The Columbia County school board authorized the purchase of 20 new school buses Tuesday.
The $1.8 million purchase includes 15 66-passenger buses and five 48-passenger buses. Most of the money for the purchase will come from the 1-percent sales tax, with $300,000 coming from the state.
The school system replaces buses after about 10 years. Superintendent Charles Nagle told board members that the system likely will need to purchase 16 more buses this summer.
After those summer purchases, all of the system's buses will be air-conditioned, Nagle said.
School trustee Mike Sleeper expressed reservations that Atlanta-based Nalley Motor Trucks was the sole bidder to supply the buses and questioned if a request for bids was so specific that only Nalley would qualify.
Transportation Director Dewayne Porter said the requests had to be specific to get engines his mechanics are qualified to maintain and repair.
Also at Tuesday's meeting, school officials disclosed the number of pupils who intend to take advantage of permissive transfers.
State law allows parents to request that their children be transferred to any school within the same system with available capacity.
Schools in Columbia County that had available capacity for next school year include Blue Ridge Elementary, with 24 open spaces; Euchee Creek Elementary, with 86; North Columbia Elementary, with 19; Greenbrier Middle, with four; and Harlem High, with 261.
Three pupils chose to transfer to North Columbia and one to Blue Ridge. Harlem High and Euchee Creek will receive the most transferring pupils with 12 and eight, respectively.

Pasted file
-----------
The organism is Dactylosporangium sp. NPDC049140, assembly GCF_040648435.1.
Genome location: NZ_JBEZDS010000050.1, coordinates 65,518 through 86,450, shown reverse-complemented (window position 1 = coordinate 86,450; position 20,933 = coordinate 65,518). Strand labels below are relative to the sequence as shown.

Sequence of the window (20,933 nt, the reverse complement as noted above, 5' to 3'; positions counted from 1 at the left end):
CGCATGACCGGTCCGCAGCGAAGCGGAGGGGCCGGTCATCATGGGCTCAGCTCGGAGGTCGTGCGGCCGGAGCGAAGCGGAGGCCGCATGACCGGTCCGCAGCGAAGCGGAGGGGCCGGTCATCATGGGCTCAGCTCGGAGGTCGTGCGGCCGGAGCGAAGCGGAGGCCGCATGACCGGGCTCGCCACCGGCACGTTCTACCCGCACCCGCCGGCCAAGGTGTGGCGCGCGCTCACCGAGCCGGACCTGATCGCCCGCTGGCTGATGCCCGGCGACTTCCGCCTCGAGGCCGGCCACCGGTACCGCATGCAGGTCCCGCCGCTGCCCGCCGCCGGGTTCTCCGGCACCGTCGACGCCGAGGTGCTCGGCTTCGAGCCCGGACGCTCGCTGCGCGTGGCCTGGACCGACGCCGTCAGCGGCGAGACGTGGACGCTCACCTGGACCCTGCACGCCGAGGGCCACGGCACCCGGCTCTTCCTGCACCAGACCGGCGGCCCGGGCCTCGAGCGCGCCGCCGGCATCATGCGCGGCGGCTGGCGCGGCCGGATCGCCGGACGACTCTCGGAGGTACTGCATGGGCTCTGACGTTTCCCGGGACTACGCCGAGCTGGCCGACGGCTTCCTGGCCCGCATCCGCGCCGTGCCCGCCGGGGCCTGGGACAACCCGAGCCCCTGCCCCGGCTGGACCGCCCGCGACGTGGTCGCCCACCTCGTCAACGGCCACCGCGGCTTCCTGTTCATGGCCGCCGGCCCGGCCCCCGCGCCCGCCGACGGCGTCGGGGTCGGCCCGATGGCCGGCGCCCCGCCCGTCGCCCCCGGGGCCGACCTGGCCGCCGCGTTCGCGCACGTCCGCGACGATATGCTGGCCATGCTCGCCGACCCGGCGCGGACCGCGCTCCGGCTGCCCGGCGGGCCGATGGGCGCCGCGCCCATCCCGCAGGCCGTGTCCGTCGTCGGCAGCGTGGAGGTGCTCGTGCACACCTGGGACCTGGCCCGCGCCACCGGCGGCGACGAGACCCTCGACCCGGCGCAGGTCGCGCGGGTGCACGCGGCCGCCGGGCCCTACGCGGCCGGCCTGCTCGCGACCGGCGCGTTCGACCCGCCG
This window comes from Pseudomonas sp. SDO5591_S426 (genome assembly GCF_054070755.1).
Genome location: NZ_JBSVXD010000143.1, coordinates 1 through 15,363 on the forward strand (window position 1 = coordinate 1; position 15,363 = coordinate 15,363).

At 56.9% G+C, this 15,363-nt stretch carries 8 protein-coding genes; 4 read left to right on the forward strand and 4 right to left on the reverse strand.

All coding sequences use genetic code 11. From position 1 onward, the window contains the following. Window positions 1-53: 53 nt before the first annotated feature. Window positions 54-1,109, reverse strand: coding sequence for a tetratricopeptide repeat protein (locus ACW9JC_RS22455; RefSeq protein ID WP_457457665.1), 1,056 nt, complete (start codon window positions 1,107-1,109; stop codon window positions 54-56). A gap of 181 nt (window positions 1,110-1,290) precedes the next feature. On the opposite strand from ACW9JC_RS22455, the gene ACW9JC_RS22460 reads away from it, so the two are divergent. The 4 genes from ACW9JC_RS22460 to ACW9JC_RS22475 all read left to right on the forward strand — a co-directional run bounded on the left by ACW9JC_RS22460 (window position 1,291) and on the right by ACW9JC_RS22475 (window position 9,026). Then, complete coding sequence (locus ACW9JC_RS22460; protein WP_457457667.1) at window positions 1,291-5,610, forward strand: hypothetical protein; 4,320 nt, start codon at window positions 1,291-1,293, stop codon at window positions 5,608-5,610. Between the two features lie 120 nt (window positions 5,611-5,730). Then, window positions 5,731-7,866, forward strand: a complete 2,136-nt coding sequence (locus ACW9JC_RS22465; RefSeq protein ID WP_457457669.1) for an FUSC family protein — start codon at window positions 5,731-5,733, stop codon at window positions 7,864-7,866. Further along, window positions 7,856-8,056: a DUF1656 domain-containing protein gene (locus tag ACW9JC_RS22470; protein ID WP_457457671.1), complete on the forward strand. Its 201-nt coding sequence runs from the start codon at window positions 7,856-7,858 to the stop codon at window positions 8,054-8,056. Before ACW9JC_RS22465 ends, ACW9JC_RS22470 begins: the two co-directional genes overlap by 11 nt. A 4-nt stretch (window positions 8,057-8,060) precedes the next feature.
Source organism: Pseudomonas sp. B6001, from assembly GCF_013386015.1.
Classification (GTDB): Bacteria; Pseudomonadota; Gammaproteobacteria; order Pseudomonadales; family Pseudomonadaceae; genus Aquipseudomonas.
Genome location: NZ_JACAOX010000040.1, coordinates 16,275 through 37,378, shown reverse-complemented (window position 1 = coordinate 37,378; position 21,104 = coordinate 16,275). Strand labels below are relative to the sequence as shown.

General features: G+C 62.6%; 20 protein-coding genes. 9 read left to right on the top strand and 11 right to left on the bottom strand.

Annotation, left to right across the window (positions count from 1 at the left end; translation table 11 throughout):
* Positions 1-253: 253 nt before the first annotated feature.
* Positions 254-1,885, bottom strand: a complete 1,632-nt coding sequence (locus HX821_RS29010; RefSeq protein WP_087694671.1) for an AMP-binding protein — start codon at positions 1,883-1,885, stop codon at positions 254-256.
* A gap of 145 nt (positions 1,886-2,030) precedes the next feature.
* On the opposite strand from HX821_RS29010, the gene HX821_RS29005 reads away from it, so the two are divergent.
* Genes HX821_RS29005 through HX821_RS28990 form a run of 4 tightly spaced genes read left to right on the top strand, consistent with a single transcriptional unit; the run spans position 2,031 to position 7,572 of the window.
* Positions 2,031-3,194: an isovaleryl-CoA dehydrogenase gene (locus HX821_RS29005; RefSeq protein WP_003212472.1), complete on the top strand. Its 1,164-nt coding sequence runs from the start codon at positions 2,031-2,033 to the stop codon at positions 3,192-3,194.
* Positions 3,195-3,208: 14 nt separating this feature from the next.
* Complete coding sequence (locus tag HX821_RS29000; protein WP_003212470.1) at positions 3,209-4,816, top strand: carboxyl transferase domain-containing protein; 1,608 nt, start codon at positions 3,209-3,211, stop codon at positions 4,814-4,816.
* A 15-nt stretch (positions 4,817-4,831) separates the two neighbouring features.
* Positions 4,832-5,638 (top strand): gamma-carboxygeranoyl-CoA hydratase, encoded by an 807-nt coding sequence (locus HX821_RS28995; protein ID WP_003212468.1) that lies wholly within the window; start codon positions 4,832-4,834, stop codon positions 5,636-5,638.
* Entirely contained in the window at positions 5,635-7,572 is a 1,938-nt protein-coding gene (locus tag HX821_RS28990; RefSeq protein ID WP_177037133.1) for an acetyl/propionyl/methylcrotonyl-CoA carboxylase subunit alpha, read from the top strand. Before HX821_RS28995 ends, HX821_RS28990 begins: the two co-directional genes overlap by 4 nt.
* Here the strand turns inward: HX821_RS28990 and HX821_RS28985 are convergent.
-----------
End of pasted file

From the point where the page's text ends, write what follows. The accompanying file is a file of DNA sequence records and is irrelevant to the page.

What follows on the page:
Nine pupils asked for a transfer to Greenbrier Middle, so the school held a lottery to narrow the number to four.
Assistant Superintendent Robert Jarrell said there will be no waiting lists, so if a pupil selected for Greenbrier Middle later chooses to remain at their zoned school, another pupil can't step into the open slot.
Permissive transfer requests were collected last month.
Last year, due to the late passage of the law, schools that initially reported available capacity later reduced their number of open spaces and some pupils had to be turned away.
By collecting the transfer requests in January, school officials hope to avoid a similar scenario for next school year and said the system can better plan for the necessary teachers needed to attend to the pupil populations at each school.
Parents or pupils taking advantage of permissive transfers must provide their own transportation to the preferred school.
Caveats in the law allow local school officials to block transfers to schools already at capacity and schools less than four years old, such as Grovetown High School.
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